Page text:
Fourteen large banks appear ready to
pony up another $10 billion to end allegations of foreclosure abuse. According to the New York Times, the settlement would end federal investigations
into the bank's purported faulty paperwork and excessive fees.
Unlike the $25 billion settlement
between all but one of the states' attorneys general and some federal agencies
completed earlier this year, the lion's share of the new settlement would go to
homeowners. An estimated $3.75 billion
would be used to compensate those already foreclosed and evicted from their
homes and $2.25 billion would be used to assist other distressed borrowers to stay
in their homes through principal reduction or other loan modifications or by
helping those borrowers to refinance. Under the earlier settlement $1.5 billion was
to be used for cash relief to borrowers and some states have made attempts to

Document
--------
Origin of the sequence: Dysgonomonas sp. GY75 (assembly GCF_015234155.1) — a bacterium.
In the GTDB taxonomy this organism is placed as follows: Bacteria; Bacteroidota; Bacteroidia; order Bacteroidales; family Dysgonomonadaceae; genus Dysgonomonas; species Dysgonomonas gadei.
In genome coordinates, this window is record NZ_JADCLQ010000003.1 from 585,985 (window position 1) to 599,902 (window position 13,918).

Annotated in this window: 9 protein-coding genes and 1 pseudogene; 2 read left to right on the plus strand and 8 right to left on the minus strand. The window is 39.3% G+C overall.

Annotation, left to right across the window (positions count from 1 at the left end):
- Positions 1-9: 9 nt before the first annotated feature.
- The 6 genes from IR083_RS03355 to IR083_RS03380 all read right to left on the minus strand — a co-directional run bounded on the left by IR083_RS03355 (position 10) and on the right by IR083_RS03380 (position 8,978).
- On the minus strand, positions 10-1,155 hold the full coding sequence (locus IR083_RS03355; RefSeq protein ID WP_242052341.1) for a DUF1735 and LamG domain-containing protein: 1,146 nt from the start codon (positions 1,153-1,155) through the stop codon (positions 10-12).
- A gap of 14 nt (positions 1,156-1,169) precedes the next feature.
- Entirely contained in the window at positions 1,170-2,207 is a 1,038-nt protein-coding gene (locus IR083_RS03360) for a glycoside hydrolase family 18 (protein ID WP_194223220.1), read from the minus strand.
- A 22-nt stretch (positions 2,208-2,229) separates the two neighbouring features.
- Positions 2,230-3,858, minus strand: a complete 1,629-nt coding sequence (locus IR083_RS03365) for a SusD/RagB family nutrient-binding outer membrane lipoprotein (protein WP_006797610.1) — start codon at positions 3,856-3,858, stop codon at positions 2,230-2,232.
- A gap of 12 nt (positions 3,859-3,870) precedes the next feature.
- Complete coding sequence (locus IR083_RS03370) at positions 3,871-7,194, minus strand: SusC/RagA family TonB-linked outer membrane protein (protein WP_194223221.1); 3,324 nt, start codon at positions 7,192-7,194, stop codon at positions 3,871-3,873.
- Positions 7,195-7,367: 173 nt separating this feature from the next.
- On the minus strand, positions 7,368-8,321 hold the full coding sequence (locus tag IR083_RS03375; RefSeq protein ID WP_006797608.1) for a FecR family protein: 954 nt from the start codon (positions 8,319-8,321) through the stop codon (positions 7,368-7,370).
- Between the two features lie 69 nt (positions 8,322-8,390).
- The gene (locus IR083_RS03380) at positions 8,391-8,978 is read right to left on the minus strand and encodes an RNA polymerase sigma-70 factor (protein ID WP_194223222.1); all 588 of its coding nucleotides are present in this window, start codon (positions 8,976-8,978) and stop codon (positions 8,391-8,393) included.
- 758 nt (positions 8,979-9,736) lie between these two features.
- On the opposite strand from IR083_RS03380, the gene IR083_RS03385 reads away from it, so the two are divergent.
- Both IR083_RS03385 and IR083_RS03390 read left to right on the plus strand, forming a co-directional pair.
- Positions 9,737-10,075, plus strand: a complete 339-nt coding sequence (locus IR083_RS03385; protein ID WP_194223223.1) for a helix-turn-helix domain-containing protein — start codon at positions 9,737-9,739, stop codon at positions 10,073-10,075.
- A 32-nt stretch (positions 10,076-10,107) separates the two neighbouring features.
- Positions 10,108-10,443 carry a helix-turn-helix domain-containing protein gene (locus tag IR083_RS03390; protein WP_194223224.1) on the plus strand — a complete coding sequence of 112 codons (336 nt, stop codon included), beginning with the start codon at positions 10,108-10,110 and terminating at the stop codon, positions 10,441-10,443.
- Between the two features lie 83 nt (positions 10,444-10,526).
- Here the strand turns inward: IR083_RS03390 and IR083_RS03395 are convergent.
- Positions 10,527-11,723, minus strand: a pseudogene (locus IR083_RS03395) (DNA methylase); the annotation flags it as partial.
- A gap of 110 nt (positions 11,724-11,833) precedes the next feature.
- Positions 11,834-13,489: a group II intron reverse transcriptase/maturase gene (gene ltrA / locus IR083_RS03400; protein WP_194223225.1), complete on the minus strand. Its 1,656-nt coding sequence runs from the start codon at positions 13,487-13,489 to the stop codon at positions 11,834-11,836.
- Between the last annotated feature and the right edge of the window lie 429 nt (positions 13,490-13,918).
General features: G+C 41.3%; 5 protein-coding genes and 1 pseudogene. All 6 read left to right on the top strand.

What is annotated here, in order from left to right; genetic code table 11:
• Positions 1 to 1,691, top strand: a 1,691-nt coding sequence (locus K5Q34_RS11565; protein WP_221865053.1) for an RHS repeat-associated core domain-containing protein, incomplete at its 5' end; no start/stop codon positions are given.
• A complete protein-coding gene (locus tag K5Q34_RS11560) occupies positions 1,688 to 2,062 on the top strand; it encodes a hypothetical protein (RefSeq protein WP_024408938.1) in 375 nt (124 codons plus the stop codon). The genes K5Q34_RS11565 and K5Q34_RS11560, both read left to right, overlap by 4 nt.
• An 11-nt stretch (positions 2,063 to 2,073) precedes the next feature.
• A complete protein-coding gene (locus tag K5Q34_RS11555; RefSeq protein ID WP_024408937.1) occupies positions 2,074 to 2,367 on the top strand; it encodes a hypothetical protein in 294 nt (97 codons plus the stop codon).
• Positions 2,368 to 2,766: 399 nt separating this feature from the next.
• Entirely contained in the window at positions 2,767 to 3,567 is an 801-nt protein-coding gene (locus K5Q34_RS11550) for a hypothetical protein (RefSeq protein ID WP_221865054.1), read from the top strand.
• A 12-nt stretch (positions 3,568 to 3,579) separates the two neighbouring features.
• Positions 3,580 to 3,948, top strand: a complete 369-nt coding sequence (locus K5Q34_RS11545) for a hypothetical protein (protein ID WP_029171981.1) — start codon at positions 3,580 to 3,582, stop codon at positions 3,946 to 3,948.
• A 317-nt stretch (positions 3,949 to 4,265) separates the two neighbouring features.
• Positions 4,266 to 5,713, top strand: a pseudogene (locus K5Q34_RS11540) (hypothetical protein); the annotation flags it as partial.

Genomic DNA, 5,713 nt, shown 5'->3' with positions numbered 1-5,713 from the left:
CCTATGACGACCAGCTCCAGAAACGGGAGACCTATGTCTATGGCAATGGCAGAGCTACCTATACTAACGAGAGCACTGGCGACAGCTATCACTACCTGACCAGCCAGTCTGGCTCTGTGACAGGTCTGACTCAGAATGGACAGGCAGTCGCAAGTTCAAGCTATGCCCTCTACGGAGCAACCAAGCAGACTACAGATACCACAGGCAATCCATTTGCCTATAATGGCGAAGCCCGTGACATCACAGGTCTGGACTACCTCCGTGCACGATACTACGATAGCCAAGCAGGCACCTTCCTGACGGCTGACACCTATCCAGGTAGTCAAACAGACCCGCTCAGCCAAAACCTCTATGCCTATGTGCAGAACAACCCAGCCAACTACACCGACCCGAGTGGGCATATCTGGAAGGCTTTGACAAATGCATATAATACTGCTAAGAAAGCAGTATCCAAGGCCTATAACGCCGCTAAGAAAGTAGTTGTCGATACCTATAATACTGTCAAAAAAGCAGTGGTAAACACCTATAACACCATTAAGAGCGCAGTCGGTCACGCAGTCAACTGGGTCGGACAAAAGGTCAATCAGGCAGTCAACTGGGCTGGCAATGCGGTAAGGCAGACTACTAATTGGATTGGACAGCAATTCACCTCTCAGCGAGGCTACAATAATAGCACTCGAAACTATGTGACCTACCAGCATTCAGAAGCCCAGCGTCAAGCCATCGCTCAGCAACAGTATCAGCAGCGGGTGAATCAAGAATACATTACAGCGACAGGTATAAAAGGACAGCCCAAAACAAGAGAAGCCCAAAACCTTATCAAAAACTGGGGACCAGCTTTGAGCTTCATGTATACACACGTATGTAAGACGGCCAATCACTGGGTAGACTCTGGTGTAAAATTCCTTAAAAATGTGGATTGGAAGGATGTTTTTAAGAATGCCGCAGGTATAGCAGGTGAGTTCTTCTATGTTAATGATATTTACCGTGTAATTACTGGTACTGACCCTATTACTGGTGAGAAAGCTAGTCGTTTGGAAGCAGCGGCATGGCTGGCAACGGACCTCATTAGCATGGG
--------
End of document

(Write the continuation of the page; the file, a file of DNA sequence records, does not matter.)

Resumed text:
divert their share of that amount into state treasuries.
The Times suggests that one impetus behind the agreement has been the
cost to banks of conducting an independent review of some four million loan
files. The review was mandated by the
Office of Comptroller of the Current and the Federal Reserve in 2011 and required
14 banks to engage consultants to go through files looking for illegally
charged fees, improper use of forced placed insurance rights, and miscalculated
loan payment amounts. The cost of these
reviews has skyrocketed above original estimates with some taking as much as 20
hours of consultant time per file at $250 per hour. There were also hints that the reviews were
not yielding the kind of information the government agencies had sought. The settlement would end these reviews.
Negotiations have proceeded quietly
and, according to the Times, housing
advocates were largely unaware of the discussions. A deal could possibly be by the end of the
week but it is unclear how many current and former homeowners would receive
money or when they would receive it.
The newspaper did not name all of
the banks involved in the negotiations but did say the five who were party to
the $25 billion deal - Wells Fargo,
JPMorgan Chase, Citi, Bank of America, and Ally Bank - are also party to these talks.